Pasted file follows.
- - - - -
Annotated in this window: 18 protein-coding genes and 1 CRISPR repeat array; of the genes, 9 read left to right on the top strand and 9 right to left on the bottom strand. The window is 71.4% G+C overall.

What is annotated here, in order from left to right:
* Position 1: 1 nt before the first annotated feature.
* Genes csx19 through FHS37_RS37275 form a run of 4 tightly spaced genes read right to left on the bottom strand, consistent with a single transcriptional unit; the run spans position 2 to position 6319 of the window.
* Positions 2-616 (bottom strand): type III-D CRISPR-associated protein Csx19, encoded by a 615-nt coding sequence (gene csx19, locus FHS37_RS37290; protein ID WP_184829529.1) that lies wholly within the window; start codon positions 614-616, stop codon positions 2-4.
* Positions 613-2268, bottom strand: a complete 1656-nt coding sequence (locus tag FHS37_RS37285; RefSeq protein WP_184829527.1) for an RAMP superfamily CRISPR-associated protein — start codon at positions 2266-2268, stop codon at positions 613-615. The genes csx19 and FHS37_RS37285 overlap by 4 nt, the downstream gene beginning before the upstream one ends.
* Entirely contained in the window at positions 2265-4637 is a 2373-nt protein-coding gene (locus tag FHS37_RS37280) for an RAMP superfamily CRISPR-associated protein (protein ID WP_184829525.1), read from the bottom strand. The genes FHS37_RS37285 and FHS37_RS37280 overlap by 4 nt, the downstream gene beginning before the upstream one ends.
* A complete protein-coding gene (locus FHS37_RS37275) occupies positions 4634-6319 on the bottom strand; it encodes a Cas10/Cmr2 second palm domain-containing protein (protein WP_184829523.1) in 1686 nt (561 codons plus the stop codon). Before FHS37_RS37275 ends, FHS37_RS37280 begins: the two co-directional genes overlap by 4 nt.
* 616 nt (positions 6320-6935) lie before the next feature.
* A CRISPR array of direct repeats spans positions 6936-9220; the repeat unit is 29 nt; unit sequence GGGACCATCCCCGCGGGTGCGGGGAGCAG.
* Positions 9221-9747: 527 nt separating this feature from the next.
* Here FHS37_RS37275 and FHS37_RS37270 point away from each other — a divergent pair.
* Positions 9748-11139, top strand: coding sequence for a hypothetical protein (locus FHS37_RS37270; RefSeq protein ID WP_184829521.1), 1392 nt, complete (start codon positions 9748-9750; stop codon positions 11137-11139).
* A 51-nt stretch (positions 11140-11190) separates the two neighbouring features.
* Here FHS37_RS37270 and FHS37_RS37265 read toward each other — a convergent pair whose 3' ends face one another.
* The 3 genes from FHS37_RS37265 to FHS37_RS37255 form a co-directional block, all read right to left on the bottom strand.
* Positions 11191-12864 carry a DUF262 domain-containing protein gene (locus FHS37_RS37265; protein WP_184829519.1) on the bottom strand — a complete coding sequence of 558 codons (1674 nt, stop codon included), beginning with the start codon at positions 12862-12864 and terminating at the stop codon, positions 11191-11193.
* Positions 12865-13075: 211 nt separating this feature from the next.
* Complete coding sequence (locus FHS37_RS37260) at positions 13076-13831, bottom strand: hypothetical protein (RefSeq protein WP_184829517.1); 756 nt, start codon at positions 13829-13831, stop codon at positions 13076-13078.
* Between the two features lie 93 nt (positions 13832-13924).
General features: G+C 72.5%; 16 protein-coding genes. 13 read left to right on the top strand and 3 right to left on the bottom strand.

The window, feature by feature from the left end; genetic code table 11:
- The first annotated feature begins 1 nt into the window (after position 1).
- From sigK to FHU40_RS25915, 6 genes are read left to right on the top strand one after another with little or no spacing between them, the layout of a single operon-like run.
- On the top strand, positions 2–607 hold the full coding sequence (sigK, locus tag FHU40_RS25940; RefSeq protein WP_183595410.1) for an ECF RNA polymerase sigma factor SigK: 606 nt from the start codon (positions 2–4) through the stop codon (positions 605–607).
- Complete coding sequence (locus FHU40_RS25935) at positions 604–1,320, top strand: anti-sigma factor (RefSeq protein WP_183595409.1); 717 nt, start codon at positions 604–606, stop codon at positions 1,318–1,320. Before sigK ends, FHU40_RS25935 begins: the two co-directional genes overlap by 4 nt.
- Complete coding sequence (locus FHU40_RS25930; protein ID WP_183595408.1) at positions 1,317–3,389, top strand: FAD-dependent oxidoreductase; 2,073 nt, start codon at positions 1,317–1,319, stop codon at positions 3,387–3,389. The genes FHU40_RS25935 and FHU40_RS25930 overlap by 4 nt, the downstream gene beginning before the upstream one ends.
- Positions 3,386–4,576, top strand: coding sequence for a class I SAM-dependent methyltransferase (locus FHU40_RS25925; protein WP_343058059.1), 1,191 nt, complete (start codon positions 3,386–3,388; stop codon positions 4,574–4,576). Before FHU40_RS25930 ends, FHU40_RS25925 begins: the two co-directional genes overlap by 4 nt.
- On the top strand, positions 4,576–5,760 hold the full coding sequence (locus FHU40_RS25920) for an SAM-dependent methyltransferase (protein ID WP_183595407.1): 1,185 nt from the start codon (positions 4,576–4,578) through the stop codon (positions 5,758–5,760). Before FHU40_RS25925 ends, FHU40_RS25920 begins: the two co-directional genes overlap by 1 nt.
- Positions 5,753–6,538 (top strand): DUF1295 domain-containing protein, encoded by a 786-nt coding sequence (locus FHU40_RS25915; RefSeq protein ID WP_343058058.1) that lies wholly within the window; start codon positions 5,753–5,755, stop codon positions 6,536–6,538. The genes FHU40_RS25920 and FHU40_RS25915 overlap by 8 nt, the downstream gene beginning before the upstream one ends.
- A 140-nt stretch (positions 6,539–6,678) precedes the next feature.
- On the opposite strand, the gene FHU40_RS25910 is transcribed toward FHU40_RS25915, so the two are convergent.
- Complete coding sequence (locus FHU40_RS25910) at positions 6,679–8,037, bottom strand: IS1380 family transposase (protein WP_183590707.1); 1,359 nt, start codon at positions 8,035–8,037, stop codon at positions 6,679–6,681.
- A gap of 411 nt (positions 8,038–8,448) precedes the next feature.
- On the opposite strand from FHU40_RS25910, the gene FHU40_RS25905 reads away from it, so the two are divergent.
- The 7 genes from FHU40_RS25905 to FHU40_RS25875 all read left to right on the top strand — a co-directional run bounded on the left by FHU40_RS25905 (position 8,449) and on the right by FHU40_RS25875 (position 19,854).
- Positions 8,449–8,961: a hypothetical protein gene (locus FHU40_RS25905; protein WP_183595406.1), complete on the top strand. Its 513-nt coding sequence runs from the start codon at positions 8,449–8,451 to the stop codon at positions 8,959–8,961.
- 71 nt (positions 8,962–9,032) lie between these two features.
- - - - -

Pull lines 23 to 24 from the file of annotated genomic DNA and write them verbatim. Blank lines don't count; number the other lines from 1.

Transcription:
- The first annotated feature begins 1 nt into the window (after position 1).
- From sigK to FHU40_RS25915, 6 genes are read left to right on the top strand one after another with little or no spacing between them, the layout of a single operon-like run.